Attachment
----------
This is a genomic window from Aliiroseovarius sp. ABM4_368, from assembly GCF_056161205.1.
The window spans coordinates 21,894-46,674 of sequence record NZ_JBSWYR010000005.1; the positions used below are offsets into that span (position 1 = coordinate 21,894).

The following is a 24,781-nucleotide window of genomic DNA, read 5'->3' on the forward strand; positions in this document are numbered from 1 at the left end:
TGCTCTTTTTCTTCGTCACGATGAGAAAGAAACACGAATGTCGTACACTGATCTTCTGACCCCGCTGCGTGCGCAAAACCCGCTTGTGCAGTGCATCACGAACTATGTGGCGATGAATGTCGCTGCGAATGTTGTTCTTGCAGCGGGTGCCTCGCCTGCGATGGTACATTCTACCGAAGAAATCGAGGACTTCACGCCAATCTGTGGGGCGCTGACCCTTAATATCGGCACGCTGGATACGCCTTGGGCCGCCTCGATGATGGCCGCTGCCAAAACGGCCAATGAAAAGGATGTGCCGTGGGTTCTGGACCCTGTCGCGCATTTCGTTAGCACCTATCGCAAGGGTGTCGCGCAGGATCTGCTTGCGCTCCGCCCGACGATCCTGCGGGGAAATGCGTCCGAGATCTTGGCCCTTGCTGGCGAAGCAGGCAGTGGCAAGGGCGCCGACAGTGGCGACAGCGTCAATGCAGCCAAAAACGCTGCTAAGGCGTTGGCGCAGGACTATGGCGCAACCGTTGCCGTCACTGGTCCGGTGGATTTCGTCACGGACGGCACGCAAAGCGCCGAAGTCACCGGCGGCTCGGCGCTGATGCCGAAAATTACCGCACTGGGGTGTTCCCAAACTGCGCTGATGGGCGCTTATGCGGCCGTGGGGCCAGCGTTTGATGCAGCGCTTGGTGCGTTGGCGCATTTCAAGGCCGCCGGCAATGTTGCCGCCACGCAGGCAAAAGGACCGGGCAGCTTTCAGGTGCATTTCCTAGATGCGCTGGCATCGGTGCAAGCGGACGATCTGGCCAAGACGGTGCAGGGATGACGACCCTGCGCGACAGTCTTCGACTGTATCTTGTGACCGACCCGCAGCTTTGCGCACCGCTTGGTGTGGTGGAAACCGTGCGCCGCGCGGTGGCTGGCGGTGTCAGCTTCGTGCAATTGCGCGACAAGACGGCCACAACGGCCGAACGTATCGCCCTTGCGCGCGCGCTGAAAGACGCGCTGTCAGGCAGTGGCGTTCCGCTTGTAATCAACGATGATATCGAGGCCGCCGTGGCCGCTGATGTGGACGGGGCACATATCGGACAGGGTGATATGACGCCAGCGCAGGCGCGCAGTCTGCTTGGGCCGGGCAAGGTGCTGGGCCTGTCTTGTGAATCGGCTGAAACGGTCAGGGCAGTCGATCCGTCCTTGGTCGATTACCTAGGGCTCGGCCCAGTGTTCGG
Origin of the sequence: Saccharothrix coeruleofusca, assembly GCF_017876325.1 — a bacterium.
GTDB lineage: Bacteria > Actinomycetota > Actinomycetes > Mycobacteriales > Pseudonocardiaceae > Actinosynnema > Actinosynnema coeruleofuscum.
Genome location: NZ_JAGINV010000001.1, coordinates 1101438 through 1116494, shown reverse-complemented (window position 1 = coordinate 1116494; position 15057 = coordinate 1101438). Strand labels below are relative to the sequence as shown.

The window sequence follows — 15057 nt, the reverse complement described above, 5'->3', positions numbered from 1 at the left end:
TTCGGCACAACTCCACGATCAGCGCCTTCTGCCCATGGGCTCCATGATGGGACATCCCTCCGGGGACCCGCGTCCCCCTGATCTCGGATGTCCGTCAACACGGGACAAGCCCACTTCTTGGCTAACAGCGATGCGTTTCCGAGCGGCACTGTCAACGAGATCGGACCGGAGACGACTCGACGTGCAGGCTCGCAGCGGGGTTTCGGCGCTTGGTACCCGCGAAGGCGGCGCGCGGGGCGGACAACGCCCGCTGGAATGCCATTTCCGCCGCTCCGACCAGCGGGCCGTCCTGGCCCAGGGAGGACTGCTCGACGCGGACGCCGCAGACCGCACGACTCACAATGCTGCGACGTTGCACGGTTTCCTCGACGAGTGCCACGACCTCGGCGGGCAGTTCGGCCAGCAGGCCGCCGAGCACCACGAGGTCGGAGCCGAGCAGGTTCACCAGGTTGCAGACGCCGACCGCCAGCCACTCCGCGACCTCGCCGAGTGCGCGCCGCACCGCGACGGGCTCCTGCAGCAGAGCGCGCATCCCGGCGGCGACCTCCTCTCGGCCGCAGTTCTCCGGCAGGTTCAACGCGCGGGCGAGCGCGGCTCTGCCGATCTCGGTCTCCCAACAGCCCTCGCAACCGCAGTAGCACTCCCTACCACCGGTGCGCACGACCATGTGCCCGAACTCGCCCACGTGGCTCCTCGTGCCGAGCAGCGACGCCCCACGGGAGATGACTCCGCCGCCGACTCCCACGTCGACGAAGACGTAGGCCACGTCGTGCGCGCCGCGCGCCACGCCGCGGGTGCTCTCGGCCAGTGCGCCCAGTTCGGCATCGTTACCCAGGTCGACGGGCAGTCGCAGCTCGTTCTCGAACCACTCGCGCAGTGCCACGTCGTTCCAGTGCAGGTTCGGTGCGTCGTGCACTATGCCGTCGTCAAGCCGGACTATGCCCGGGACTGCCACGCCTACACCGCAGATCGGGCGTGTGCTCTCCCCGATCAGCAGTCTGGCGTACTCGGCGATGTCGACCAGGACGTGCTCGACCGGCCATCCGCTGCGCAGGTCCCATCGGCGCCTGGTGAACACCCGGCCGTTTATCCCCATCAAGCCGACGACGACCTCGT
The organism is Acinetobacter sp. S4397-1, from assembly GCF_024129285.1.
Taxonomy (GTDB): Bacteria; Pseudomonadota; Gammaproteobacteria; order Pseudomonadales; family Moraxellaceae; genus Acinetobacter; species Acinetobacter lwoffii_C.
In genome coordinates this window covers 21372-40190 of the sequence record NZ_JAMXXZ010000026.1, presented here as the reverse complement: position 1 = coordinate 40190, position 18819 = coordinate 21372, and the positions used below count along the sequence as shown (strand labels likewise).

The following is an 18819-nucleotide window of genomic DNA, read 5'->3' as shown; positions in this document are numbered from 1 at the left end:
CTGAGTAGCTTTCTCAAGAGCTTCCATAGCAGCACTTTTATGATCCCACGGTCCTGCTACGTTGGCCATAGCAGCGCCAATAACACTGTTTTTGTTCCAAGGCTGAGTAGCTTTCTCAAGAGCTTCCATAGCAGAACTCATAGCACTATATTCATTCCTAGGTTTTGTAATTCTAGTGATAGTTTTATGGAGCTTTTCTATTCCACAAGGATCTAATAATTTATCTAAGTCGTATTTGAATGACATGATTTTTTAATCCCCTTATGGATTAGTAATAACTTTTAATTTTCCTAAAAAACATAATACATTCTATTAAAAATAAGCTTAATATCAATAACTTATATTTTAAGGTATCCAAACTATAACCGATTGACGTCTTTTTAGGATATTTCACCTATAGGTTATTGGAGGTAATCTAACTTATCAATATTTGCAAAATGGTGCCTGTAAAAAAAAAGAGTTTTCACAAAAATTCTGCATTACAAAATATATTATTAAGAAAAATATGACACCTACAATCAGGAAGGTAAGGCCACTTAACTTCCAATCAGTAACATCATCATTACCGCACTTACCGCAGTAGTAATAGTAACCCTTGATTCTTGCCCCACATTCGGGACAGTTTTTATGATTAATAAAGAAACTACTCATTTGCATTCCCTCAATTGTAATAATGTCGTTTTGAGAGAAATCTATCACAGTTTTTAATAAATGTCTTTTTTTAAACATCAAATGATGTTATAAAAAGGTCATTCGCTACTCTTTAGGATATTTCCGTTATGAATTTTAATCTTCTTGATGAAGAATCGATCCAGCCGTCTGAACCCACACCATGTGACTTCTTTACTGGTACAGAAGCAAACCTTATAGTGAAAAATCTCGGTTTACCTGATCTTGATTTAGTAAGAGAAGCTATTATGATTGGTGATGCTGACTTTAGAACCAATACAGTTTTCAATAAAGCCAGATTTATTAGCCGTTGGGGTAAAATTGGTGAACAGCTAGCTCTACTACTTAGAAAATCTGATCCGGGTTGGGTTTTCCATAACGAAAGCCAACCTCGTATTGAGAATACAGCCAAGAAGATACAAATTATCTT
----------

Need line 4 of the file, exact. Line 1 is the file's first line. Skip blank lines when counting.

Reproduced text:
TGCTCTTTTTCTTCGTCACGATGAGAAAGAAACACGAATGTCGTACACTGATCTTCTGACCCCGCTGCGTGCGCAAAACCCGCTTGTGCAGTGCATCACGAACTATGTGGCGATGAATGTCGCTGCGAATGTTGTTCTTGCAGCGGGTGCCTCGCCTGCGATGGTACATTCTACCGAAGAAATCGAGGACTTCACGCCAATCTGTGGGGCGCTGACCCTTAATATCGGCACGCTGGATACGCCTTGGGCCGCCTCGATGATGGCCGCTGCCAAAACGGCCAATGAAAAGGATGTGCCGTGGGTTCTGGACCCTGTCGCGCATTTCGTTAGCACCTATCGCAAGGGTGTCGCGCAGGATCTGCTTGCGCTCCGCCCGACGATCCTGCGGGGAAATGCGTCCGAGATCTTGGCCCTTGCTGGCGAAGCAGGCAGTGGCAAGGGCGCCGACAGTGGCGACAGCGTCAATGCAGCCAAAAACGCTGCTAAGGCGTTGGCGCAGGACTATGGCGCAACCGTTGCCGTCACTGGTCCGGTGGATTTCGTCACGGACGGCACGCAAAGCGCCGAAGTCACCGGCGGCTCGGCGCTGATGCCGAAAATTACCGCACTGGGGTGTTCCCAAACTGCGCTGATGGGCGCTTATGCGGCCGTGGGGCCAGCGTTTGATGCAGCGCTTGGTGCGTTGGCGCATTTCAAGGCCGCCGGCAATGTTGCCGCCACGCAGGCAAAAGGACCGGGCAGCTTTCAGGTGCATTTCCTAGATGCGCTGGCATCGGTGCAAGCGGACGATCTGGCCAAGACGGTGCAGGGATGACGACCCTGCGCGACAGTCTTCGACTGTATCTTGTGACCGACCCGCAGCTTTGCGCACCGCTTGGTGTGGTGGAAACCGTGCGCCGCGCGGTGGCTGGCGGTGTCAGCTTCGTGCAATTGCGCGACAAGACGGCCACAACGGCCGAACGTATCGCCCTTGCGCGCGCGCTGAAAGACGCGCTGTCAGGCAGTGGCGTTCCGCTTGTAATCAACGATGATATCGAGGCCGCCGTGGCCGCTGATGTGGACGGGGCACATATCGGACAGGGTGATATGACGCCAGCGCAGGCGCGCAGTCTGCTTGGGCCGGGCAAGGTGCTGGGCCTGTCTTGTGAATCGGCTGAAACGGTCAGGGCAGTCGATCCGTCCTTGGTCGATTACCTAGGGCTCGGCCCAGTGTTCGG